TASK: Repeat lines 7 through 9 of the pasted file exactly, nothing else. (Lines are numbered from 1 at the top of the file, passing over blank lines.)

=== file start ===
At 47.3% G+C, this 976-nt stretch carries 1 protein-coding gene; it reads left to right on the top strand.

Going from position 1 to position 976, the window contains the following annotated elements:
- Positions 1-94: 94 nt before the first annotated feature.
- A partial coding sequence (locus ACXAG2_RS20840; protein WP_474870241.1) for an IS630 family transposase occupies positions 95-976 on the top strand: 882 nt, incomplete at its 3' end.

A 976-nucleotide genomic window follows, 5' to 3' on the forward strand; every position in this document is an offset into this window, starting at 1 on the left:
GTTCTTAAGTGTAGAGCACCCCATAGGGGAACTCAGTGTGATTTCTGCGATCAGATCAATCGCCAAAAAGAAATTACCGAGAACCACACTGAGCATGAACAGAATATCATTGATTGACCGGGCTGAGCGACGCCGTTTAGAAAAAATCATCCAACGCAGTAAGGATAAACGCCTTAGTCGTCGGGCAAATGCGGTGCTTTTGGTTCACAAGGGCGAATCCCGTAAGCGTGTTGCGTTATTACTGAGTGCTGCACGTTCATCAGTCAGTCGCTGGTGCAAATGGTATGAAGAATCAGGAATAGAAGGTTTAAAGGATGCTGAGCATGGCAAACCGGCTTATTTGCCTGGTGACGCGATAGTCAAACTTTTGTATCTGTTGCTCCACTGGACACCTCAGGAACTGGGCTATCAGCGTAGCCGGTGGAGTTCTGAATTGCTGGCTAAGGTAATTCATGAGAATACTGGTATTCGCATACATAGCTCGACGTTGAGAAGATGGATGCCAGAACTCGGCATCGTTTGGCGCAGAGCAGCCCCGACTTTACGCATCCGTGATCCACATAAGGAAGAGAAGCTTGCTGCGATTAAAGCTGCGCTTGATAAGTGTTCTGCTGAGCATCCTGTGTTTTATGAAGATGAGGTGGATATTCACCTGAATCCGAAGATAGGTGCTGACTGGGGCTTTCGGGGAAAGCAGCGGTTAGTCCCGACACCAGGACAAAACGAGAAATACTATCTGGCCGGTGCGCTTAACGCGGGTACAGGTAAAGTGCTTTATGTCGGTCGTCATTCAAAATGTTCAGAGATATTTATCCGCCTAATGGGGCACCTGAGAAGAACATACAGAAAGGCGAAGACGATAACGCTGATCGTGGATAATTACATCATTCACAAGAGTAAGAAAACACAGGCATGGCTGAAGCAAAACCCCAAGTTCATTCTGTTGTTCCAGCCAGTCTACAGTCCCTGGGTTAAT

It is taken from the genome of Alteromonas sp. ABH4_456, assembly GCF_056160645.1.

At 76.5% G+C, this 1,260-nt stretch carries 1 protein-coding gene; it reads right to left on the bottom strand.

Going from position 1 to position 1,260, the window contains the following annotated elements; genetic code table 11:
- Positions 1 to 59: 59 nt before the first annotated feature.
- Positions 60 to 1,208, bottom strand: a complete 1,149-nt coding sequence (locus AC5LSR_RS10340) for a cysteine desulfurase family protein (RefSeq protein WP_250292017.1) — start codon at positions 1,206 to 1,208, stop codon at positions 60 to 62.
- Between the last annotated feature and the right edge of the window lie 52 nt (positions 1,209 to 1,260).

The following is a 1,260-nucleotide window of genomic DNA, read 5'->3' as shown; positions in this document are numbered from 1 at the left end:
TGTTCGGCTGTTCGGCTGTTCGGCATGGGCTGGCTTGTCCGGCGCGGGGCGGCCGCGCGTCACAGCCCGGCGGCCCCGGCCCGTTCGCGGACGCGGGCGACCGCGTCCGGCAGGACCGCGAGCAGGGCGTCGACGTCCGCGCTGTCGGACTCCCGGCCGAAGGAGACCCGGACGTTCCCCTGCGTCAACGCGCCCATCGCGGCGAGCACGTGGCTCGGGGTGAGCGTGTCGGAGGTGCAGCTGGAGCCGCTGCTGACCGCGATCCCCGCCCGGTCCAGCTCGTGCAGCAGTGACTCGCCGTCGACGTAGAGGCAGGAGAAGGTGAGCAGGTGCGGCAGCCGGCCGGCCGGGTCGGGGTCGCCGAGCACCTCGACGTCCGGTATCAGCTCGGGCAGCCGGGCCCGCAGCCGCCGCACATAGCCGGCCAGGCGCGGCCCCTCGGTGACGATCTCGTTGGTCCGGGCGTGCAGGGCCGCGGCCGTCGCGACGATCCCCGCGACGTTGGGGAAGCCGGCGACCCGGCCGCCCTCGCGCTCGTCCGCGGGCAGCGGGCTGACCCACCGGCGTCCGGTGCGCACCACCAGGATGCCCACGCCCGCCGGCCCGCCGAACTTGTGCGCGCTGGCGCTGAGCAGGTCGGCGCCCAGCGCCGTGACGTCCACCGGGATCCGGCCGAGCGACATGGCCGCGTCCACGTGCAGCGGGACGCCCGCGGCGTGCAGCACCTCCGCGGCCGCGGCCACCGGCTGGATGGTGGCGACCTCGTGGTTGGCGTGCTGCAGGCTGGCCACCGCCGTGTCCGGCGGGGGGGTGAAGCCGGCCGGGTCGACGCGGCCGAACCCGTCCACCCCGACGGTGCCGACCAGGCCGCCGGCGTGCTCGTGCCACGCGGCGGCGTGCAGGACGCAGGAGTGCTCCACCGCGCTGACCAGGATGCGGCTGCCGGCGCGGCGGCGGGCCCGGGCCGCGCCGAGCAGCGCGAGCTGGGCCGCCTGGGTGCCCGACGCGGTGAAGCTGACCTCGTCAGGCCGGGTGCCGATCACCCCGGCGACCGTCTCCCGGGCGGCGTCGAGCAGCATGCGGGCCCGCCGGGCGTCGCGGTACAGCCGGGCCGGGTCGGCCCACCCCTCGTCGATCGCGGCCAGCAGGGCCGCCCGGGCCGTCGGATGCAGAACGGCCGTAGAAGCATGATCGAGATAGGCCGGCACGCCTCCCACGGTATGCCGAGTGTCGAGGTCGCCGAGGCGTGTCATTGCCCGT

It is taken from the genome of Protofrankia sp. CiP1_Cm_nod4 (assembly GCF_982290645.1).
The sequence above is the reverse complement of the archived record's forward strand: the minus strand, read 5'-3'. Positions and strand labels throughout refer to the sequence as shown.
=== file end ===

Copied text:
It is taken from the genome of Alteromonas sp. ABH4_456, assembly GCF_056160645.1.

At 76.5% G+C, this 1,260-nt stretch carries 1 protein-coding gene; it reads right to left on the bottom strand.

Going from position 1 to position 1,260, the window contains the following annotated elements; genetic code table 11: